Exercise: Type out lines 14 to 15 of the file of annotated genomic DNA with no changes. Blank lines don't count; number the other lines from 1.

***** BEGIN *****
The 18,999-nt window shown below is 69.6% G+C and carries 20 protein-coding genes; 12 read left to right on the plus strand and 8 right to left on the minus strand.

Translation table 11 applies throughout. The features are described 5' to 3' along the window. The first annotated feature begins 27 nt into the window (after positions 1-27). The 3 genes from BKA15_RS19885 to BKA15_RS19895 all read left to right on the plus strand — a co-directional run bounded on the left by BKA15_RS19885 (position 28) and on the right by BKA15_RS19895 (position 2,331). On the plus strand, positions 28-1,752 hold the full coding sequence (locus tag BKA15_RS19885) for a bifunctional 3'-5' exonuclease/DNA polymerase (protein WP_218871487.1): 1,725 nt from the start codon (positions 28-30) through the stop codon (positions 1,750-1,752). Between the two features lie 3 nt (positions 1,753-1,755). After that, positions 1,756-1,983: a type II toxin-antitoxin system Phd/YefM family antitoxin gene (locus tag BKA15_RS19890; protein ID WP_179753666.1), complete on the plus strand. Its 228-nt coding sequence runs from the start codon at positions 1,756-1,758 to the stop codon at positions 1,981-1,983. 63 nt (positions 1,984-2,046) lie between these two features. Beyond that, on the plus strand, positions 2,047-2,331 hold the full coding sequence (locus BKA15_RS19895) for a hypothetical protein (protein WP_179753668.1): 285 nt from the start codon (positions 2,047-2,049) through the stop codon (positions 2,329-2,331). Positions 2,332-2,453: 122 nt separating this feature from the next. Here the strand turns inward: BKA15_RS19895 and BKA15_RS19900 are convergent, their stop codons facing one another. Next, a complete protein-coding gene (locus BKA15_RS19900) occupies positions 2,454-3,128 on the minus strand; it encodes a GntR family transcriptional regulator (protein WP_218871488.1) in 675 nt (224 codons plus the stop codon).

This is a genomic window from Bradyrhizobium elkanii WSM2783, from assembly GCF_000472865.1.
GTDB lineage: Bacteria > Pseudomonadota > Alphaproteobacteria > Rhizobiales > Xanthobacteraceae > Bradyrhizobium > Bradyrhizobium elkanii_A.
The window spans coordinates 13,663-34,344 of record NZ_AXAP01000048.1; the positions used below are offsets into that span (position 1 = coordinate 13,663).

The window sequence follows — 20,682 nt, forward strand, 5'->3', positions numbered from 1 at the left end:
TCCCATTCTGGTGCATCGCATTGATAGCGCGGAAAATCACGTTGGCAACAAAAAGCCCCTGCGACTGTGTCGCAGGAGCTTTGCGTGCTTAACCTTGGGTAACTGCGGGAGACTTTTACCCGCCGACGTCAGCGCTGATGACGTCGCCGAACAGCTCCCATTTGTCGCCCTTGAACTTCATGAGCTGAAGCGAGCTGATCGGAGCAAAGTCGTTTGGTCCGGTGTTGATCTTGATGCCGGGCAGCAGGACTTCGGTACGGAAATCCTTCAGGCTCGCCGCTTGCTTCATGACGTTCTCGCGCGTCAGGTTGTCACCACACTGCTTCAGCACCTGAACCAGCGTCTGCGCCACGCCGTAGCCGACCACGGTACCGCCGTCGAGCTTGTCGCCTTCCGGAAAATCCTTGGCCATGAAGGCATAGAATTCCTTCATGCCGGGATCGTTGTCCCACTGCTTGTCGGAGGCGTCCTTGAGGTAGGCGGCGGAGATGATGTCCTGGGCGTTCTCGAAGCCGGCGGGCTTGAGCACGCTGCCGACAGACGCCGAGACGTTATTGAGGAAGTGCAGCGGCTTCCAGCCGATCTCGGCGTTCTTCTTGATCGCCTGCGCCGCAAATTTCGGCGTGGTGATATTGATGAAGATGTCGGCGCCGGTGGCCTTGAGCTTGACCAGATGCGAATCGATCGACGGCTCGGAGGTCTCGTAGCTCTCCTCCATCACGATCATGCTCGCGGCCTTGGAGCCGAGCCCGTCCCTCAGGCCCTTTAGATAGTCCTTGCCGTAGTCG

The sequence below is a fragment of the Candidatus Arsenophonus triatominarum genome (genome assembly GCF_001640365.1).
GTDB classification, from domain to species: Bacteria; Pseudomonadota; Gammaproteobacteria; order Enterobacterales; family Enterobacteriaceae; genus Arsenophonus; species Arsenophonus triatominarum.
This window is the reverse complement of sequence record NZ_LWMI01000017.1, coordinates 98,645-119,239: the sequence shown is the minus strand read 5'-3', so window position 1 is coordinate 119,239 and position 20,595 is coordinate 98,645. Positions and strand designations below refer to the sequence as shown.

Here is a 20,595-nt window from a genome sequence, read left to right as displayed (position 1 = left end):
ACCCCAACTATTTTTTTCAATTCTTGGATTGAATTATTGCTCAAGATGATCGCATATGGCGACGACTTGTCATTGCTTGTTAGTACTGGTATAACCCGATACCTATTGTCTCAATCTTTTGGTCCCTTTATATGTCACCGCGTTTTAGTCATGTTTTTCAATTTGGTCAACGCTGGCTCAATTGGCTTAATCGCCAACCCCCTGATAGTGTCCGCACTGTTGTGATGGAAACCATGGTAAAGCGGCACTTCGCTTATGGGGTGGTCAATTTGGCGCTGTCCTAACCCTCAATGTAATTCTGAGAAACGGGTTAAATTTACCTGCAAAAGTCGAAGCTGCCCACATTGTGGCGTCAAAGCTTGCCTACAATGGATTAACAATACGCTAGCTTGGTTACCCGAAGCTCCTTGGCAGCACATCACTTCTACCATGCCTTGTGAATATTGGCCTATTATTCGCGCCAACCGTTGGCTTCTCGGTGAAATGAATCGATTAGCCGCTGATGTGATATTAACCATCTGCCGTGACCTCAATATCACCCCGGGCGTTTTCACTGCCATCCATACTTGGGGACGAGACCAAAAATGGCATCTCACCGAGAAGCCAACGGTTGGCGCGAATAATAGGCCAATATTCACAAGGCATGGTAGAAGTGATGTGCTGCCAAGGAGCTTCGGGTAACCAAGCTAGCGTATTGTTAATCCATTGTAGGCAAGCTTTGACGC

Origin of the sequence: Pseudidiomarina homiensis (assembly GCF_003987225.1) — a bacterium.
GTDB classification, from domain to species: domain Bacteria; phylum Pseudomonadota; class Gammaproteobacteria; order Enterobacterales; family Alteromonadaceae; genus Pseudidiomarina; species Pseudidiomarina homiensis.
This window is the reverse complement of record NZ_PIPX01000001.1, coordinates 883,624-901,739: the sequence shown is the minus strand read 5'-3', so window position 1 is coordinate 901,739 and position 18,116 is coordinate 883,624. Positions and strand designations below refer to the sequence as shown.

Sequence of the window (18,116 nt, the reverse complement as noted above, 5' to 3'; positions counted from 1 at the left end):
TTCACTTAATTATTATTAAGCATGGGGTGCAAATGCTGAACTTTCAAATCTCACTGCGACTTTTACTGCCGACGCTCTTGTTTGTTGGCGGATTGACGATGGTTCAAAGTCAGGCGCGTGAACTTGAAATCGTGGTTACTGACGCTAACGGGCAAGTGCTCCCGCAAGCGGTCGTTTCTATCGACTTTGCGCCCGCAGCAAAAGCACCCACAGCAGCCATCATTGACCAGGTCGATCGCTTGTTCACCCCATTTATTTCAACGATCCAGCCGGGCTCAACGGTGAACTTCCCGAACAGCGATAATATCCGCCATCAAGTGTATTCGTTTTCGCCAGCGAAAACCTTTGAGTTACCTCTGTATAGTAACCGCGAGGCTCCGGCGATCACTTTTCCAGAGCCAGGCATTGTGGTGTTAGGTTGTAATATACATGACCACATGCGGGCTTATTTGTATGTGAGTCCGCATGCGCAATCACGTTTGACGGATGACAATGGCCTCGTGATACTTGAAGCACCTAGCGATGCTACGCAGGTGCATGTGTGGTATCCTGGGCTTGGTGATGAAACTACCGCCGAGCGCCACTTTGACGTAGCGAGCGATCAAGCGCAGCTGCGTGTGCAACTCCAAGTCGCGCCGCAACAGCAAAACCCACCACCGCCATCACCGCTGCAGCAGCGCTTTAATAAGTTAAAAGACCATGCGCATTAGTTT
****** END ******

GTDB classification, from domain to species: domain Bacteria; phylum Pseudomonadota; class Gammaproteobacteria; order Enterobacterales; family Alteromonadaceae; genus Pseudidiomarina; species Pseudidiomarina homiensis.
This window is the reverse complement of record NZ_PIPX01000001.1, coordinates 883,624-901,739: the sequence shown is the minus strand read 5'-3', so window position 1 is coordinate 901,739 and position 18,116 is coordinate 883,624. Positions and strand designations below refer to the sequence as shown.